beautiful!!!..n m happy to be ur follower in photography...
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Hi PaSsu,Good try. Next time try the following:The shot was obviously taken during mid day when the sun was very bright. That is obvious from the washed out petals of the flower. Try and avoid shooting under such harsh lighting conditions. If it cannot be avoided, I would have done the only thing I can think of - use an umbrella over the butterfly to mask the sun.One other thing you should know is that you should avoid photographing a subject when it is perched on something that is in total contrast to it. For instance, your butterfly is deep brown – almost black - and the flower on which it is perched is pink – these two colors are in extreme contrast to each other. You could wait for the butterfly to move and settle on something that is more neutral. It is very difficult to manage settings when you are dealing with high contrast subjects.The last bit is that you have centered the subject bang in the middle of the frame. That is not very pleasing. You should have positioned the subject a little to the left. That will be lot more pleasing.I am giving you this tip to compensate for the missed trip on the 25th .. :) If you are coming to Thimphu today – you will see me at the Clock Tower (Bird Watching Booth) where the WTD is being celebrated.ENJOY.
Yeshey,Umbrella over butterfly sounds crazy though (butterflies are hyper, they rest only for a sec or less on one flower) but I am sure going to try shooting in mild light. Thank you for letting me know about color contrast, I will be mindful about it. Positioning on the left is what I will try right away with my next shot.I always wanted to ask you this, while taking close ups I failed to get the right focus, in fact I run short of focal length adjustment rounds, is it something to do with camera or the lens? or me? ha ha ha
Hi PaSsu,The problem is with the lens. You have to understand that non-macro lenses cannot focus very close - they have what is called the longer minimum focusing distance. Only macro lenses are designed to focus close - as close as 3" in some cases. This can go even shorter with some specialized lens and by adding attachments.Unless the camera's electronic circuitry is malfunctioning, it has nothing to do with focusing because the lens is the eye of the camera.
PaSsu,About the butterfly being flighty, that is the daily pain of wildlife shooters - they never pose for you. You have to be quick, you have be good at anticipating and you have to be patient and follow the flighty buggers until you have it where you want it. And, that provably will take you days and weeks and months!
Yeshey,Your mention of Macro gave a relieve because there is a button on the lens to shift from Normal to Macro. I am happy to know that the problem is not with me but the lens.I still remember your comment from last year, where you mentioned how you would wake up before the day breaks, drive up to the peak and wait for the right moment to get the right shot. And now when it comes to butterfly, it is no exception, I have to build myself! Thank you for the advice. I promise you I will come up with a butterfly that deserves your WOW!
As they say in photography; "dead center is deadly." So never place your subject smack right in the middle of the frame. Which lens have you got? Like Aue Yeshey mentioned, nothing beats a dedicated macro lens, that's if you have one in your arsenal. I don't [:)]- would love to own one someday. But ordinary zooms will do just fine - with a little bit of adjustments here and there.I guess the other trait would be "patience." Be patient, wait for those flighty creatures and shoot multiple images from as many POVs as possible. Shooting in the evening or morning would greatly enhance your image (plus you can catch them quite easily).Cheers!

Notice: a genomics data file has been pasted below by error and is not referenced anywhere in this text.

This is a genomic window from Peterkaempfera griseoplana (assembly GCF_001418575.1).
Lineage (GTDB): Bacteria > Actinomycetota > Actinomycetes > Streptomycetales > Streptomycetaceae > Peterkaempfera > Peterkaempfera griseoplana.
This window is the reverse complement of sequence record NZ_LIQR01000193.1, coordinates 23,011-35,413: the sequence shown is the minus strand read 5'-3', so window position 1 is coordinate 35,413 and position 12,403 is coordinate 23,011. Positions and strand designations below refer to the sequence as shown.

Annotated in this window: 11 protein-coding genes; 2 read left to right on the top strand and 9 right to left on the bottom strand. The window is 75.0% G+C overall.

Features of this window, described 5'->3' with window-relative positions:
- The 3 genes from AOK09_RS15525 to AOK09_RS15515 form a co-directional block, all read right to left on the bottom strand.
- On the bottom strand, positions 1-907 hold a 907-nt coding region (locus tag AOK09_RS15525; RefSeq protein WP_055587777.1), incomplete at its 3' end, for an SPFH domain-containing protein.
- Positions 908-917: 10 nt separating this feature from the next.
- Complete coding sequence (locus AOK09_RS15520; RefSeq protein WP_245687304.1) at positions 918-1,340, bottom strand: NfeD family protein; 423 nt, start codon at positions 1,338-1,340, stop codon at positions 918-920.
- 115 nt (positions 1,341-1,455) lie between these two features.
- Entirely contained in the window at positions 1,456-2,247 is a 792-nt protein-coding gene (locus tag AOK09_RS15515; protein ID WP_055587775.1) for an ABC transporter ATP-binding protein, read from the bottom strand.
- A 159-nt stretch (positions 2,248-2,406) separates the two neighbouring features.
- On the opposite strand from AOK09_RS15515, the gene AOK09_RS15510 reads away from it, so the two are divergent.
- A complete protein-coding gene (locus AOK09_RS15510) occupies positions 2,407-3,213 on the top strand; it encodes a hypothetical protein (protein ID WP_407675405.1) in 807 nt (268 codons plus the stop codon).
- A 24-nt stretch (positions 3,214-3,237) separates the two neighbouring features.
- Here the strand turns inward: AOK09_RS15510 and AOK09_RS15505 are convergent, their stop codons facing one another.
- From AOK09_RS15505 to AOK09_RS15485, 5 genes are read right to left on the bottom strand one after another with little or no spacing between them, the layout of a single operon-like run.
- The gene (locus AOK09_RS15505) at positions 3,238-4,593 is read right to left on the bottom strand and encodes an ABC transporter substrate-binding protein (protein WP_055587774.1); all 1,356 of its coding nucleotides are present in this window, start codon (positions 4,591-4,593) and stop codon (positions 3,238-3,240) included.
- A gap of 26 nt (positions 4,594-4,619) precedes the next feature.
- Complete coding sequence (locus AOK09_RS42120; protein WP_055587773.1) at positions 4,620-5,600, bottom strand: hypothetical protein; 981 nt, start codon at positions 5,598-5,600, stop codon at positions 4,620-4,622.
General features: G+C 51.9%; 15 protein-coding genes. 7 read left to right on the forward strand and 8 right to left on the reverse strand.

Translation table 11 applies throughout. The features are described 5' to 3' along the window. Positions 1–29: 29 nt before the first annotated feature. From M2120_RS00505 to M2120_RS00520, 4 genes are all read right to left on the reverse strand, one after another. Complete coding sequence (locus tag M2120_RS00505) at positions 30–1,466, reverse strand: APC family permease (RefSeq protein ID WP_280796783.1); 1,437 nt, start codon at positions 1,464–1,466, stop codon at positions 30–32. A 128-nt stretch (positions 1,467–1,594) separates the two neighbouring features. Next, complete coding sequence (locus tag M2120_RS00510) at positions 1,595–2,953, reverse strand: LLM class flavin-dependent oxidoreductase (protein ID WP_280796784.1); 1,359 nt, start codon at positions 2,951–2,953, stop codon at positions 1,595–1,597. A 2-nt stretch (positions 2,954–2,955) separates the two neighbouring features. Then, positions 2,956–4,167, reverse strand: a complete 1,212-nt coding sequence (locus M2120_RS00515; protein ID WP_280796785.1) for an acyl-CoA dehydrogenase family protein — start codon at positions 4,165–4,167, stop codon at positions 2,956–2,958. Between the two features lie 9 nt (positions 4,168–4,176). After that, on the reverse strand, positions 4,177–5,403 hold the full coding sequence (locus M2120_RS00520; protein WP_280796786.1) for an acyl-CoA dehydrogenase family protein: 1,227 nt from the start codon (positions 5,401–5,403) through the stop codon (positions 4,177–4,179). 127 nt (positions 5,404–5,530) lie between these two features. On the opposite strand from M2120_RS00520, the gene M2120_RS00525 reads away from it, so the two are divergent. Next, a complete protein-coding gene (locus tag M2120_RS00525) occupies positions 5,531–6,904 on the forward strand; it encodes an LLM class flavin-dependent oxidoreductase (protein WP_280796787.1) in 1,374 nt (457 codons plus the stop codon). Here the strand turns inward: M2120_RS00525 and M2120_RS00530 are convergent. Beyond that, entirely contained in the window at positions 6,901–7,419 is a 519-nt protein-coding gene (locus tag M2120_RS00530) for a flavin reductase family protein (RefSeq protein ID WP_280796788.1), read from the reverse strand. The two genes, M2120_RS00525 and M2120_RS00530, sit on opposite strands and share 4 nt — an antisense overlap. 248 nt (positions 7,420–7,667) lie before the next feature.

Lakey, thanks for visiting my blog.Ya, I understood one vital lesson in Photography- patience and speed, two very contrasting element working together. by the way, is Macro another lens? the lens which my friend owns has got option on it to switch from normal mode to Macro, will it not work? aha I could try tey mo...wait!keep in touch!
I am a Canon chap and am not aware of their lenses offering those two different switches, so it must be (just a wild guess) a Sigma, Tamron or a Tokina or something else. Well, it will work. I suppose, it does that by switching the minimum focusing range.Yes, Macro lenses are a different class - optically specialized for close-up macro photography. They help you focus very close with enhanced magnification, sharp images, minimum distortions, wider details, etc. But macro lenses are also ideal for portrait photography. I have never got to attach a macro lens on my camera till date. Macro photography, I am told, is a truly amazing field and I intend to try that out soon.Cheers and keep shooting!
Lakey,how I envy you when you say you are Canon boy because I am just a dreamer. I am yet to own one, and I am sure that would be Canon... anyway, if I am ever buying one I would ask Yeshey Dorji.I think I too love Marco Photography... thank you for enlightening me on that lens.Look forward to your work!
Oh, I do post some of my pictures on the blog. Check out "Pic(k) of the day." I'm trying hard to learn and improve:) Besides, I am running a bit low on the posts compared to my brother, so its my contribution to the blog! LoL! Cheerio!
Yeah Lakey, you only contributed 14 posts compared to Dawa who did 42, and I am surprised he is your brother...I wish to have a brother with same interest too.I am happy to see that you have bought your own domain: http://www.cholachorus.com/, which is a sign of strong dedication towards blogging.I am going straight for your "Pic(k) of the Day!"
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